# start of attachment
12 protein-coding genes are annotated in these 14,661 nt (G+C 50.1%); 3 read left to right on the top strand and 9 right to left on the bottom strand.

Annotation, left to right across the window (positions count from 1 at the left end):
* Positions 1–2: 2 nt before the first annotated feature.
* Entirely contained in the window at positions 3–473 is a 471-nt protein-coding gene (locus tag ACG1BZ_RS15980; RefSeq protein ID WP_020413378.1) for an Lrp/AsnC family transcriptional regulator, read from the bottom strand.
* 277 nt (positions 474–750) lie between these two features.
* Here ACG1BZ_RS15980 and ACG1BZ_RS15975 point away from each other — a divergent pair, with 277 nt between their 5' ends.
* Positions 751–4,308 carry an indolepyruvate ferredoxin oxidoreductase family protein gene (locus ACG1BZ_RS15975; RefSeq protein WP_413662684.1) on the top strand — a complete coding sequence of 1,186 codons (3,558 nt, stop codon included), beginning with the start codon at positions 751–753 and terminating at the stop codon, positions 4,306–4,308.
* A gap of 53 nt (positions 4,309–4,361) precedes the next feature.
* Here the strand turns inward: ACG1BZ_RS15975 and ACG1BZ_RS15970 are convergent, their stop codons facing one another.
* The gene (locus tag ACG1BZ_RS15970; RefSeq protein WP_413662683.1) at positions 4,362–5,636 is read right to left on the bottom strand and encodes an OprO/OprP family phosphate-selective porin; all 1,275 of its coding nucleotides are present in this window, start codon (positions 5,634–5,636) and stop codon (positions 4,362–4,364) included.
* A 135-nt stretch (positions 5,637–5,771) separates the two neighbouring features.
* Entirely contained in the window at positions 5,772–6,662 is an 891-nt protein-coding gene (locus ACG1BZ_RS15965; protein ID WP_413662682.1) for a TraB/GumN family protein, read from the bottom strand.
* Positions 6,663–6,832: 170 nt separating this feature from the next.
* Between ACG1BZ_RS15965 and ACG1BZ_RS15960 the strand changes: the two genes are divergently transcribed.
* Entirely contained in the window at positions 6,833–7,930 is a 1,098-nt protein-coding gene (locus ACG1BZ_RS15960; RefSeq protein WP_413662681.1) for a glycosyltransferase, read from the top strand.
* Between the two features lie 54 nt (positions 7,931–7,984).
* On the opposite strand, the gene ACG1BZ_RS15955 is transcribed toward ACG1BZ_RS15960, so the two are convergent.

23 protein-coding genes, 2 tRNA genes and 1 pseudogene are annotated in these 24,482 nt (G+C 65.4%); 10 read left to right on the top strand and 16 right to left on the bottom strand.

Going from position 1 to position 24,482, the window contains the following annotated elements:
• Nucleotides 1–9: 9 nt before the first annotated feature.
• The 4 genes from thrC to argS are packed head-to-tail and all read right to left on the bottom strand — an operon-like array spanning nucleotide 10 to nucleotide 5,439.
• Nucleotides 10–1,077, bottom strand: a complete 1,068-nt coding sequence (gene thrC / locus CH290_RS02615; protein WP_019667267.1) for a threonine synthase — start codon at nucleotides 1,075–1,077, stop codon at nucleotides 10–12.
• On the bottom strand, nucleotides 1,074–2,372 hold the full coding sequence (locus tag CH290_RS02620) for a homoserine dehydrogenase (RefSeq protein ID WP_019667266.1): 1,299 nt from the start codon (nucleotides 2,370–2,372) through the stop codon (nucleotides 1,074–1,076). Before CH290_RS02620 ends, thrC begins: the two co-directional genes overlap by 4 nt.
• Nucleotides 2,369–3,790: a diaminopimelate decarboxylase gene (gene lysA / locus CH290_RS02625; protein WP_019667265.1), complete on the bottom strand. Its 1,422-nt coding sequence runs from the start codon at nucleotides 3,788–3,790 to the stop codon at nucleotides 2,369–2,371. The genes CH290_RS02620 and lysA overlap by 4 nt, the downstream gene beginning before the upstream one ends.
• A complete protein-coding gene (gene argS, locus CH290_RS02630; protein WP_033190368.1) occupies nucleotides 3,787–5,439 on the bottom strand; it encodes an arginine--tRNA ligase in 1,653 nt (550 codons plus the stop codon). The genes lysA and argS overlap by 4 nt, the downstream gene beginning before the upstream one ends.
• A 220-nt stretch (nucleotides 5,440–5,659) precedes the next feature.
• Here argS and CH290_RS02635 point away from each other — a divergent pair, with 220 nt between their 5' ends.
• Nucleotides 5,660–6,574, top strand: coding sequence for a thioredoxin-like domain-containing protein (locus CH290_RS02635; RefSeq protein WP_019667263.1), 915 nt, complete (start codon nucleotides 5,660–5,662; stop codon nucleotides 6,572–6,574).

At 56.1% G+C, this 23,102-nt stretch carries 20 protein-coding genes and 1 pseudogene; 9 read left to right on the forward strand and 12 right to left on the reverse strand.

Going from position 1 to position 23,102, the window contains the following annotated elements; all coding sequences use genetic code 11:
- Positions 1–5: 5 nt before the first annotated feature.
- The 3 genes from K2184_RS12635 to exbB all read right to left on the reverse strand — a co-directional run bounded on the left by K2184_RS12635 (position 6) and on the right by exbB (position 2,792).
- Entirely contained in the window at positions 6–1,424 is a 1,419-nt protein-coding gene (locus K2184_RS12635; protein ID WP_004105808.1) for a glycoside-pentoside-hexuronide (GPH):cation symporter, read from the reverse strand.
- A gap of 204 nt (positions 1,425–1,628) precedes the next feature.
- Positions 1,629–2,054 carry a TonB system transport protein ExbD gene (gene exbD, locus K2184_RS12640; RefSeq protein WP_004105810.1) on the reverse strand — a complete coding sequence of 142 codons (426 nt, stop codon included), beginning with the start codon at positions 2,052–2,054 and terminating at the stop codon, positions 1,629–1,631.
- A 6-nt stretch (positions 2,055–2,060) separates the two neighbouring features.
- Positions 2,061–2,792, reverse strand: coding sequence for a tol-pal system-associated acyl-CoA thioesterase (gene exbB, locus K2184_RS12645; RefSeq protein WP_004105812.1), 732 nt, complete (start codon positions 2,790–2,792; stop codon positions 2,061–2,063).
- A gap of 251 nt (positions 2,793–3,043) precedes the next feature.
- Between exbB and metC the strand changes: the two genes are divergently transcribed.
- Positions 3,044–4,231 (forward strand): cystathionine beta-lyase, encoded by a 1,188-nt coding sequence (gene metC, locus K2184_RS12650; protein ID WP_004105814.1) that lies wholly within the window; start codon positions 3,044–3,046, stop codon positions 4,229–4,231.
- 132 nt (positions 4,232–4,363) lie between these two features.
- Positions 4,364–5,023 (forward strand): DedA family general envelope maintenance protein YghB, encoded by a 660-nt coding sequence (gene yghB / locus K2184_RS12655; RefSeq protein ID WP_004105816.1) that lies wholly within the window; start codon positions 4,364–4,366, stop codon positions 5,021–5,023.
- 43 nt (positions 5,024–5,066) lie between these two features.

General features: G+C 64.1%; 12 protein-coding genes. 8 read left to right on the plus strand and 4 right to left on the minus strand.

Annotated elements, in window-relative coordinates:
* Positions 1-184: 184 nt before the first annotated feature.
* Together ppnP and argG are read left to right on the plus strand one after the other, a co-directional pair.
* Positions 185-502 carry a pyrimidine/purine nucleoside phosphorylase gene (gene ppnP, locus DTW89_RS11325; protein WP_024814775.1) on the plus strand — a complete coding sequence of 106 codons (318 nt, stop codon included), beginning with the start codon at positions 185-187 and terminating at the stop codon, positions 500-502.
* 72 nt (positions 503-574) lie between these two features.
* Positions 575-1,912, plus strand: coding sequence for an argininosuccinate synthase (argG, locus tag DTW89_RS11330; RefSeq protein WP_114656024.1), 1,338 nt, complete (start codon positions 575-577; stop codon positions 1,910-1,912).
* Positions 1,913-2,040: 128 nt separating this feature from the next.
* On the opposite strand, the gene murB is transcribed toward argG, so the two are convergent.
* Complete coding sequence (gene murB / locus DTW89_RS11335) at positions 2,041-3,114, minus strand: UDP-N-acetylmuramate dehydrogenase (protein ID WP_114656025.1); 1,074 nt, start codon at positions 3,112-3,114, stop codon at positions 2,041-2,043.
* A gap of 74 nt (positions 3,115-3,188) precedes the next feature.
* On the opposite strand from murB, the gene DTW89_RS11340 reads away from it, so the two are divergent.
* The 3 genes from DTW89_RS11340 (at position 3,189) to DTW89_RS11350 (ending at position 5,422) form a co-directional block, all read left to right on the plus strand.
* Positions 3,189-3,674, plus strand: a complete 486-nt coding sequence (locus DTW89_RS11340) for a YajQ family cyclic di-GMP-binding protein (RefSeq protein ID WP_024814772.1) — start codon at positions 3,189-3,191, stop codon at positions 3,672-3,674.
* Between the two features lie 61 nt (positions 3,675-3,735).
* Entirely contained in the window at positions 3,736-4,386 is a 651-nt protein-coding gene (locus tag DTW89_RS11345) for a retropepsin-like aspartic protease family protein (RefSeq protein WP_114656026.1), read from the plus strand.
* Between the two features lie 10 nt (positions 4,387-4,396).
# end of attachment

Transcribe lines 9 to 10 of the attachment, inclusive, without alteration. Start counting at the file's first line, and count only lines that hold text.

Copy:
* Here the strand turns inward: ACG1BZ_RS15975 and ACG1BZ_RS15970 are convergent, their stop codons facing one another.
* The gene (locus tag ACG1BZ_RS15970; RefSeq protein WP_413662683.1) at positions 4,362–5,636 is read right to left on the bottom strand and encodes an OprO/OprP family phosphate-selective porin; all 1,275 of its coding nucleotides are present in this window, start codon (positions 5,634–5,636) and stop codon (positions 4,362–4,364) included.